Access to fistula treatment is a rare privilege for many Cambodian women who live in poor, remote areas and have suffered with this devastating childbirth injury in silence for decades. Now it is possible for them to regain their lives through services supported by UNFPA in partnership with the Children’s Surgical Center (CSC). For the women who endured the condition and their families, it is a blessing to be given back their lives with a renewed sense of hope and confidence.
After years of civil war, Cambodia is still rebuilding its infrastructure. As people struggle for survival, access to information and services remain a challenge, and fistula repairs have not been made available until recently.
In the past, many women had no access to maternal health information or care due to limited resources. Those who lived in rural areas often relied on traditional healers or untrained attendants as their only options.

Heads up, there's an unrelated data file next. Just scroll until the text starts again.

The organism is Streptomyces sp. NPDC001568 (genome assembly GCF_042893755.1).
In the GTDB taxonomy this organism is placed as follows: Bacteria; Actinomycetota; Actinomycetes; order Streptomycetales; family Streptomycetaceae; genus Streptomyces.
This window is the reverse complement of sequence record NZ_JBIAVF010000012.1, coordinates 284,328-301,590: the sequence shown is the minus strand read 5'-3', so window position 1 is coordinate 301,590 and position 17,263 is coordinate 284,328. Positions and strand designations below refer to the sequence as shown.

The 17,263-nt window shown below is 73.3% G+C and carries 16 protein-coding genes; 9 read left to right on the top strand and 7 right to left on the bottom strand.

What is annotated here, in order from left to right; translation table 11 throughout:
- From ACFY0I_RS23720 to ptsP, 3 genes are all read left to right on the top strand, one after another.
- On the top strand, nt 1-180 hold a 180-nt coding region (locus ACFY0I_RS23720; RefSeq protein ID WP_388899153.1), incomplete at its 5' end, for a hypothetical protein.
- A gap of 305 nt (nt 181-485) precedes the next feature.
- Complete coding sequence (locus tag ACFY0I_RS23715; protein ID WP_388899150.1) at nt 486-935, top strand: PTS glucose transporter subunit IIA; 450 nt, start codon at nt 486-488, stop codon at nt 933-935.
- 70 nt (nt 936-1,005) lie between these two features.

Cambodian women are often marginalized by society. They have less access to education and public services, and fewer opportunities for employment and political participation. Women are expected to take care of the house, children, sick persons and the elderly -- most often, they do not attend to their own health, tolerating various burdens.
“Besides doing house work I have a very old and sick mother to take care of everyday,” said Met Yorm, 50, who lives in Trapean Veng Khang Lech, a small village about 60 km south of Kampot provincial town. She developed a fistula due to obstructed labour in her 4th pregnancy and suffered with the condition for 20 years.
Met Yorm, 50, sits on a hammock under her wooden house in Trapeang Veng Khang Lech village. The track to the main road wastes away during the rainy season and transportation remains a challenge.
The Children’s Surgical Center started a project to address obstetric fistula and help women in remote locations obtain treatment in a safe facility with international professional standards.